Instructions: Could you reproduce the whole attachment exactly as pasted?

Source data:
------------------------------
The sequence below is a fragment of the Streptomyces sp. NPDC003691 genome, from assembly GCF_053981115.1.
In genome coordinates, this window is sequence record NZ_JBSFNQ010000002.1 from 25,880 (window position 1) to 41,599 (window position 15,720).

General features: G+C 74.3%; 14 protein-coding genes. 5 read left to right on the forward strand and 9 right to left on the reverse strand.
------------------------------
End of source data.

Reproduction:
The sequence below is a fragment of the Streptomyces sp. NPDC003691 genome, from assembly GCF_053981115.1.
In genome coordinates, this window is sequence record NZ_JBSFNQ010000002.1 from 25,880 (window position 1) to 41,599 (window position 15,720).

General features: G+C 74.3%; 14 protein-coding genes. 5 read left to right on the forward strand and 9 right to left on the reverse strand.